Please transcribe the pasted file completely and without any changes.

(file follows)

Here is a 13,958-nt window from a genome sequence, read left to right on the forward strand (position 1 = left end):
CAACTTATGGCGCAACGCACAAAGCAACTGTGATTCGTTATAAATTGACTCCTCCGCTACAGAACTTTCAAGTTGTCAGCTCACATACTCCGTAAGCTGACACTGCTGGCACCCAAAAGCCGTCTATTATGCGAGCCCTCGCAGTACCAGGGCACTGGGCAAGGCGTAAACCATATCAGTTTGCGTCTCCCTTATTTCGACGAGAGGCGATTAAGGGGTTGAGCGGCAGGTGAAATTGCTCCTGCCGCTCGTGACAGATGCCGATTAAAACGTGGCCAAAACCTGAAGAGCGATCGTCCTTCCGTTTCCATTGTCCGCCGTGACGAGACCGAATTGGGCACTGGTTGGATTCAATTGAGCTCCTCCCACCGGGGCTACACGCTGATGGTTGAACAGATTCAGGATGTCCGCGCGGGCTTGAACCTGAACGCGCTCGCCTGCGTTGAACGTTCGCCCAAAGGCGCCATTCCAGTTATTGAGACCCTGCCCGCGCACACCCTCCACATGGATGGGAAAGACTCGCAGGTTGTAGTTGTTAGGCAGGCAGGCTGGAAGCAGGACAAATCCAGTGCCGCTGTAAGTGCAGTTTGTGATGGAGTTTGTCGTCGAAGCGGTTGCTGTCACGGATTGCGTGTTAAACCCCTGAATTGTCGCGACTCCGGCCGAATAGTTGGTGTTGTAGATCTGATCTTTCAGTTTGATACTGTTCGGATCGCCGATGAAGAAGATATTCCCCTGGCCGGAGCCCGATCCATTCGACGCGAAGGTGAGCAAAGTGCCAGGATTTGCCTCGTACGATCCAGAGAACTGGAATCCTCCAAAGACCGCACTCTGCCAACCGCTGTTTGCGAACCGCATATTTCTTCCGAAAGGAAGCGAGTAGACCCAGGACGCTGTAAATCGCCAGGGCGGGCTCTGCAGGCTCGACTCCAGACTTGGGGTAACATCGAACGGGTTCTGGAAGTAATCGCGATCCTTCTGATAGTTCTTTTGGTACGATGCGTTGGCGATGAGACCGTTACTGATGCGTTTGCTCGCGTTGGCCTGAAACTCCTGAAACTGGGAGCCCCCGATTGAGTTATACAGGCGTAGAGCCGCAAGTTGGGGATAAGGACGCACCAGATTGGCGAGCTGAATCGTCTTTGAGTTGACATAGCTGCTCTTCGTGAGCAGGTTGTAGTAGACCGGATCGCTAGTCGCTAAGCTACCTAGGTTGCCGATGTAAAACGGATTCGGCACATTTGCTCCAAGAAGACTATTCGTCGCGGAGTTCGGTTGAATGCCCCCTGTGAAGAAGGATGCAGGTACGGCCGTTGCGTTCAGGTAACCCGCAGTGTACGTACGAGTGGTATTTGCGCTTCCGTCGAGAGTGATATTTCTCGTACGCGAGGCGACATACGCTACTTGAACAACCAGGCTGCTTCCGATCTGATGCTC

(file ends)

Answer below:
Here is a 13,958-nt window from a genome sequence, read left to right on the forward strand (position 1 = left end):
CAACTTATGGCGCAACGCACAAAGCAACTGTGATTCGTTATAAATTGACTCCTCCGCTACAGAACTTTCAAGTTGTCAGCTCACATACTCCGTAAGCTGACACTGCTGGCACCCAAAAGCCGTCTATTATGCGAGCCCTCGCAGTACCAGGGCACTGGGCAAGGCGTAAACCATATCAGTTTGCGTCTCCCTTATTTCGACGAGAGGCGATTAAGGGGTTGAGCGGCAGGTGAAATTGCTCCTGCCGCTCGTGACAGATGCCGATTAAAACGTGGCCAAAACCTGAAGAGCGATCGTCCTTCCGTTTCCATTGTCCGCCGTGACGAGACCGAATTGGGCACTGGTTGGATTCAATTGAGCTCCTCCCACCGGGGCTACACGCTGATGGTTGAACAGATTCAGGATGTCCGCGCGGGCTTGAACCTGAACGCGCTCGCCTGCGTTGAACGTTCGCCCAAAGGCGCCATTCCAGTTATTGAGACCCTGCCCGCGCACACCCTCCACATGGATGGGAAAGACTCGCAGGTTGTAGTTGTTAGGCAGGCAGGCTGGAAGCAGGACAAATCCAGTGCCGCTGTAAGTGCAGTTTGTGATGGAGTTTGTCGTCGAAGCGGTTGCTGTCACGGATTGCGTGTTAAACCCCTGAATTGTCGCGACTCCGGCCGAATAGTTGGTGTTGTAGATCTGATCTTTCAGTTTGATACTGTTCGGATCGCCGATGAAGAAGATATTCCCCTGGCCGGAGCCCGATCCATTCGACGCGAAGGTGAGCAAAGTGCCAGGATTTGCCTCGTACGATCCAGAGAACTGGAATCCTCCAAAGACCGCACTCTGCCAACCGCTGTTTGCGAACCGCATATTTCTTCCGAAAGGAAGCGAGTAGACCCAGGACGCTGTAAATCGCCAGGGCGGGCTCTGCAGGCTCGACTCCAGACTTGGGGTAACATCGAACGGGTTCTGGAAGTAATCGCGATCCTTCTGATAGTTCTTTTGGTACGATGCGTTGGCGATGAGACCGTTACTGATGCGTTTGCTCGCGTTGGCCTGAAACTCCTGAAACTGGGAGCCCCCGATTGAGTTATACAGGCGTAGAGCCGCAAGTTGGGGATAAGGACGCACCAGATTGGCGAGCTGAATCGTCTTTGAGTTGACATAGCTGCTCTTCGTGAGCAGGTTGTAGTAGACCGGATCGCTAGTCGCTAAGCTACCTAGGTTGCCGATGTAAAACGGATTCGGCACATTTGCTCCAAGAAGACTATTCGTCGCGGAGTTCGGTTGAATGCCCCCTGTGAAGAAGGATGCAGGTACGGCCGTTGCGTTCAGGTAACCCGCAGTGTACGTACGAGTGGTATTTGCGCTTCCGTCGAGAGTGATATTTCTCGTACGCGAGGCGACATACGCTACTTGAACAACCAGGCTGCTTCCGATCTGATGCTC